Every once in a while I find a book that as I read it I keep hoping it will get better, sometimes they do… and sometimes they don’t. Love Handles by Gretchen Galway is in that latter group for me unfortunately. [goodreads review]
Bev is a preschool teacher, until her Grandfather she’s never met passes away and leaves her his exercise fashion business. Bev must decide whether to keep the business or sell it off to another member of the family, but when Liam, her grandfather's protege enters the picture and sabotages her every step of the way… Now she has something to prove.
The concept behind this story is great, a woman who doesn’t work out, loves her curves and refuses to be bullied into working out but is left a fitness clothing line. Unfortunately, that’s not where the story went. Bev is a doormat, her family is horrible to her and she just lets it happen. Her parents, two siblings, aunts, and everyone else she meets does nothing but put her down and tell her what she can’t do. Every page was full of it. About halfway through I wanted to put the story down, but I kept going. I hoped the author would give Bev a drastic turn around and she’d grow into her own person by the end of the story, no such luck. She was set up to make the correct decisions for her company and instead she caved, compromising on what she wanted and what her company needed to instead make her horrible family happy.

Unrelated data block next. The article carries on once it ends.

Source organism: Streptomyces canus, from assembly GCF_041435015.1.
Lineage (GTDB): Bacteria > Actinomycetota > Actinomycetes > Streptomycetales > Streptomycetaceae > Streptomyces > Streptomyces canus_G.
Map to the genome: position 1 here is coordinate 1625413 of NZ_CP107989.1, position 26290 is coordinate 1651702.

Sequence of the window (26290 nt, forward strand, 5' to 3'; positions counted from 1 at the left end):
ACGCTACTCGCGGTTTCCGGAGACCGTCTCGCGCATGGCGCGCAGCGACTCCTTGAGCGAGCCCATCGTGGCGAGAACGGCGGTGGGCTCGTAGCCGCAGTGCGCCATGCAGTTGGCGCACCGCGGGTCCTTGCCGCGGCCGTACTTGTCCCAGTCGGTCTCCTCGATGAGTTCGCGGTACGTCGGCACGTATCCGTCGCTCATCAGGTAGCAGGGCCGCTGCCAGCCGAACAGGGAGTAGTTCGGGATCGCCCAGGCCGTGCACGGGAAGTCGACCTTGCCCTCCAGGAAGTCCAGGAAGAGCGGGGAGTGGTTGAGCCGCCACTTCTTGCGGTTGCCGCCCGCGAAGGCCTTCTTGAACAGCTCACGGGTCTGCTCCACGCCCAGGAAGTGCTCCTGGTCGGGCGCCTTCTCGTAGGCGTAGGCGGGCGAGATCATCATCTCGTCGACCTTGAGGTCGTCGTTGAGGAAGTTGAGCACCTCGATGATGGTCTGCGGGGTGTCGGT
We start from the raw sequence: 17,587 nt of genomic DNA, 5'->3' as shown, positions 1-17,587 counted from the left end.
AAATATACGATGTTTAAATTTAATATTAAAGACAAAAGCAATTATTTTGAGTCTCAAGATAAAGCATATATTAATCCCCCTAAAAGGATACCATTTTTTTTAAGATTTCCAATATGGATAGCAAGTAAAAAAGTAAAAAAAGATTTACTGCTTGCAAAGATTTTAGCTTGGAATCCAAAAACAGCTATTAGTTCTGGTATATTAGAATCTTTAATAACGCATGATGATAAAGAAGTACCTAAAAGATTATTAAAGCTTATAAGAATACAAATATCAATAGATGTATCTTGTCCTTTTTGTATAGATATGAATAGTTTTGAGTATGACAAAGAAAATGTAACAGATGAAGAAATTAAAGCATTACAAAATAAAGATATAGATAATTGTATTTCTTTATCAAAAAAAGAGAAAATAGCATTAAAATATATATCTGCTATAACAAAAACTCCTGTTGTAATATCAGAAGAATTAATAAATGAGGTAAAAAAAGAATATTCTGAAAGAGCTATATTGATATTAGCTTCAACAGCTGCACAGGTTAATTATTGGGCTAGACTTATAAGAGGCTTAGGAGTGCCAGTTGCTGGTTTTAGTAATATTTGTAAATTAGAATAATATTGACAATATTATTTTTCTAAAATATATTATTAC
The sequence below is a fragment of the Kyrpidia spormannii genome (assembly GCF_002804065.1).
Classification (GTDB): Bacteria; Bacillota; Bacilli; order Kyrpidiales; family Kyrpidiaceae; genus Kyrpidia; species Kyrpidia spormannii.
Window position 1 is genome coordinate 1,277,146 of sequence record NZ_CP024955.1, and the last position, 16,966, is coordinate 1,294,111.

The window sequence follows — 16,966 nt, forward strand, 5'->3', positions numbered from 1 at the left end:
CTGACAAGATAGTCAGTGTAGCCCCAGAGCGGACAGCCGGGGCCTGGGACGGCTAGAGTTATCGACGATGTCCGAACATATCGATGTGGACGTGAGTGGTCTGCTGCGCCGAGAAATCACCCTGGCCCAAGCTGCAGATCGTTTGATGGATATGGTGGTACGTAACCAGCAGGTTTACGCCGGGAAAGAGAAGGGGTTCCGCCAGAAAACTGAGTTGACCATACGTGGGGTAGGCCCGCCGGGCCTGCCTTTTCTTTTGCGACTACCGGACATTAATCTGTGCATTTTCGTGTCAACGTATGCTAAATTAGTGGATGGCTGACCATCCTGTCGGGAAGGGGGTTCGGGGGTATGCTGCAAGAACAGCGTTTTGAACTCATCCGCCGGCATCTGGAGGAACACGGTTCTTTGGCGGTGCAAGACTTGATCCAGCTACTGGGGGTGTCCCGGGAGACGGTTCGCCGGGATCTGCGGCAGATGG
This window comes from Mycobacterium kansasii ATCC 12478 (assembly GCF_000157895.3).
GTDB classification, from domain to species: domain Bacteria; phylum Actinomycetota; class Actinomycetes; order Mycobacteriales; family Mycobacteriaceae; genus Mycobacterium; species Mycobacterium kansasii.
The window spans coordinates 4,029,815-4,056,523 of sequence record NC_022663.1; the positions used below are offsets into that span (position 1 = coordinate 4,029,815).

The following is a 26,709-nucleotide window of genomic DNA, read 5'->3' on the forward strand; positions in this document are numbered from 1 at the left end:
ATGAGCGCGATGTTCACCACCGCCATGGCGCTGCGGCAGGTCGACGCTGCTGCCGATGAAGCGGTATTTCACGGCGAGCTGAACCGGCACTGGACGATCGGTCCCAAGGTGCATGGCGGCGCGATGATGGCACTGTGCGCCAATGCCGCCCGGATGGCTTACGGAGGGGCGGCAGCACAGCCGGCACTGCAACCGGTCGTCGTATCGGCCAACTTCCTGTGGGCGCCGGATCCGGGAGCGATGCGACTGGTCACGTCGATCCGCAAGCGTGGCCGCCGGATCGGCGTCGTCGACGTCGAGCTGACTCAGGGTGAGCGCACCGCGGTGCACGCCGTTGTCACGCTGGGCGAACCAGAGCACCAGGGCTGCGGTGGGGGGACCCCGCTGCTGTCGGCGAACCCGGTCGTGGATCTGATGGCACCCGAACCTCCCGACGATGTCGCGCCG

There were over a dozen characters in the novel and only Bev was described, unless you count Liam, his appearance was constantly talked about with a few paragraphs about his childhood thrown in. Each of the characters had different quirks and none of them were really explained. Bev’s sister attacks Liam until he’s bloody, it was a misunderstanding, but he wasn’t the only one she turned violent with and she showed no remorse for it afterwards. Liam was a washed out athlete with commitment issues, but when his mentor insists on leaving the business within the family, the two of them pick Bev as their victim. A modern day arranged marriage with no morals, no shame, and a woman with low enough self-worth to go along with it.
Besides the scenes about the fashion industry itself, which were very enjoyable, there was the “mystery” of who was harassing Bev at both work and home. As the reader, we learned who was not the culprit before Bev does and it was interesting to see her finally realize she was wrong. Sometime after that she figures out who really was to blame, and the leap was fast, so fast I’m not sure how she figured it out.